Tuesday, March 30, 2010
I've never been one of those people who minded cooking for one - I LOVE cooking for myself. In fact since I moved in with my Fiancée it has been cooking for two that is killing me (and my scale!)
I don't know that "picky" is the right word to describe my fiancée. He would eat 5 day old pizza he found randomly sitting out. He would also starve to death if he was on an island full of fresh vegetables. He is a total meat and potatoes guy. He won't touch any type of vegetable (except for the previously mentioned potato), isn't really a big chicken fan, refuses to even look at fish, only eats full fat dairy products, loves cheeses, sauces & gravy...etc.
It's a nightmare trying to make dinners that we can both sit down & eat that aren't laden with fat and calories. And of course...though I know he would be perfectly happy if I cooked for myself and he could eat ramen noodles for the rest of his life...I'm still determined to make the joint dinner work.
I have definitely gained a few things in this process. The first is a whole new level of respect for all of those mothers out there who make multiple meals every night for picky kids who won't eat them. The second is a new found camaraderie for all of those out there who are struggling on staying away from all the "bad" stuff our significant others bring into the house. Other things I've learned:
1. Vegetables are your best friend! Even though my fiancée won't touch the vegetables I try to prepare a huge portion of them with every meal. Bags of steamable frozen veggies and big salads with low cal dressing are quick sides that are super easy to throw together. I can make a portion of starch (my pet name for the potatoes/rice/bread/noodles & butter, etc that he likes on the side) for him & fill up my plate with the veggies. Pair this with our main course meat & we both have a meal we enjoy.
2. Measure, Measure, Measure - It's always important to measure out what you are eating but that becomes even more important with a more heavy calorie meal. Sticking to my guns on portions is key. If I'm still really hungry I can round it off with the previously mentioned veggies or have a light snack (like air popped popcorn) after dinner.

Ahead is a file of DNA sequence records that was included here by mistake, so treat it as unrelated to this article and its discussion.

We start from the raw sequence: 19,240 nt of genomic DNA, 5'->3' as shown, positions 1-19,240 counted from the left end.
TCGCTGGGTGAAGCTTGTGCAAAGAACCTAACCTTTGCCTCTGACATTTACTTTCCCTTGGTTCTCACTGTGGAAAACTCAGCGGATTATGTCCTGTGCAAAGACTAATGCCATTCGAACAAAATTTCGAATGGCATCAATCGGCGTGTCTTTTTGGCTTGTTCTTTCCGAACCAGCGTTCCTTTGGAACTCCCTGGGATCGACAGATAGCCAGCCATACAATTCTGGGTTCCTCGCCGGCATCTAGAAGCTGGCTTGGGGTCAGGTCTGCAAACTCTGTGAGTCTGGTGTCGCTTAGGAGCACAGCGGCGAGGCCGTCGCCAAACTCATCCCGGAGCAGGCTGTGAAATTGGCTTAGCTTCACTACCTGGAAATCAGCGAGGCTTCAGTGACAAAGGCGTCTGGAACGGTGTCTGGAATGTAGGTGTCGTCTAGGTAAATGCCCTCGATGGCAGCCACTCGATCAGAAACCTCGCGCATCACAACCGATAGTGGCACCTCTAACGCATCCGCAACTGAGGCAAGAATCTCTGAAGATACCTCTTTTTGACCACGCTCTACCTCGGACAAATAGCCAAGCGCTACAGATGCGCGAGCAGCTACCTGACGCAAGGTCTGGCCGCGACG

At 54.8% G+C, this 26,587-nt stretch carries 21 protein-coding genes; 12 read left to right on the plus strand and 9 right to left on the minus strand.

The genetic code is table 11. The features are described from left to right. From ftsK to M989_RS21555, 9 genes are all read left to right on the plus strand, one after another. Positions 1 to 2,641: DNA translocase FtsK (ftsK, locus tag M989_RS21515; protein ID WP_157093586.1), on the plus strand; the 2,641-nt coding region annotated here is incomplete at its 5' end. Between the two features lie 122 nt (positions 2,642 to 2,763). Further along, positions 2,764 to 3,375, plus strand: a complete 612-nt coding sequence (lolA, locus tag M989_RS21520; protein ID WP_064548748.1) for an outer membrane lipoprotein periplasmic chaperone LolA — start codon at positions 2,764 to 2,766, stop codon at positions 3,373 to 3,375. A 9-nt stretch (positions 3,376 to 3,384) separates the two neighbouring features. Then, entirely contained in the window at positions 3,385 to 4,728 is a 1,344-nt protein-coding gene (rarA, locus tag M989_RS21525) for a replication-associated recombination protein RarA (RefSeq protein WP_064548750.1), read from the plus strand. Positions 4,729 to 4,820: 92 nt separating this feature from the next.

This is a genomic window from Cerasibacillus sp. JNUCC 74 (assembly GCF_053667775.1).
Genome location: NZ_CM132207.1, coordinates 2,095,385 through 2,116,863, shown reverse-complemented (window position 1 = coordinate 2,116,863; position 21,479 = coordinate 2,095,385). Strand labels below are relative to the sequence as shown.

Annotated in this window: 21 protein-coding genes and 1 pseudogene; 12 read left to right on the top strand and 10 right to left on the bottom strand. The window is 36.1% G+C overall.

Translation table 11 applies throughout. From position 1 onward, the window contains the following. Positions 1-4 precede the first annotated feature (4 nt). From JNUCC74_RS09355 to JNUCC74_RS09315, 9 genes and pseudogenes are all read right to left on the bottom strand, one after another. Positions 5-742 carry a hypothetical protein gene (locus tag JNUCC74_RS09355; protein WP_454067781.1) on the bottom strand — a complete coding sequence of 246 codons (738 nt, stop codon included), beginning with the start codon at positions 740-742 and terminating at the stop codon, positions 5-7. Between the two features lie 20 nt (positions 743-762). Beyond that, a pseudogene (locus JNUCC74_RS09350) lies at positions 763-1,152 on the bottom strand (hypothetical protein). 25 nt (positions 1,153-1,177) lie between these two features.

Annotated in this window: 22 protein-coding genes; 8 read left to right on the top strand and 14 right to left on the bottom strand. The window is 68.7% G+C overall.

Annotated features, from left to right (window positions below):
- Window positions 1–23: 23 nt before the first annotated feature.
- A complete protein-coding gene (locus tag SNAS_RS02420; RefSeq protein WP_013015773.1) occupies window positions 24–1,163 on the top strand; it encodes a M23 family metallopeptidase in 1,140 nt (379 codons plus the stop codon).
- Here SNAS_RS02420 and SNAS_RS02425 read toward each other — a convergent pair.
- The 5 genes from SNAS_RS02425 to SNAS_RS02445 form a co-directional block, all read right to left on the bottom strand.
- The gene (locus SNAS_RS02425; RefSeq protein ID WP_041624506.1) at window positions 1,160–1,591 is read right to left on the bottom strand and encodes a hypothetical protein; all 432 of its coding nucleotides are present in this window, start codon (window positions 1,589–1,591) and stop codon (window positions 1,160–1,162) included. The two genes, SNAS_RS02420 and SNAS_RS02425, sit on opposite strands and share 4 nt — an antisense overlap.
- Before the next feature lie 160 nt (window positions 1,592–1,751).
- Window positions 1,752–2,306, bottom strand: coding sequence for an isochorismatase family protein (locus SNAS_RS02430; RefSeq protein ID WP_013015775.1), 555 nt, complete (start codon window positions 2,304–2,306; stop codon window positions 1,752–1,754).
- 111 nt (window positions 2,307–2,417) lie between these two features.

3. Leverage the heck out of the healthy things he likes - There are some meals that we both love & that are healthy too. Fajitas are a favorite of both of ours. I load mine up with lots of sautéed veggies & make up some marinated steak strips for him. He also is a big fan of whole wheat bread (go figure!) so on busy nights we'll have homemade soup (that I pull out of the freezer) & sandwich night or paninis. Breakfast for dinner is also a popular favorite of ours. I mix 3 egg whites for every 1 whole egg - he never even knows the difference. Which leads to my next thing...
4. ...The sneak attack! Somehow if he doesn't know it's "healthy" it doesn't bother him as much. He's clueless that I only buy part skim mozzarella for our pizza & doesn't seem to care that I sneak wholegrain pasta into his homemade mac & cheese. And if he's figured out that the polish sausage I make occasionally is made from turkey he hasn't said a word.
5. Don't ask! I used to ask him if he would like certain things before I would plan to make them...now I don't even bother. It's much harder for him to say no when a hot & ready meal is laying out on the table. I don't purposely make things I know he won't eat, but if it's on the fence I figure it's worth a try. If he hates it he can always go back to ramen for the night;).
6. Relax....It was really overwhelming at first to go from cooking for myself to trying to cook to fit the tastes of another person. I've realized though to take things as they come. If he hates something I make - I don't take it personally. If we have to have a big old splurge night for some of his favorites - that's okay too. One meal isn't going to make or break me. Besides - if it gives me a reasons to convince him to go for a walk with me after dinner I think we are both better off in the end.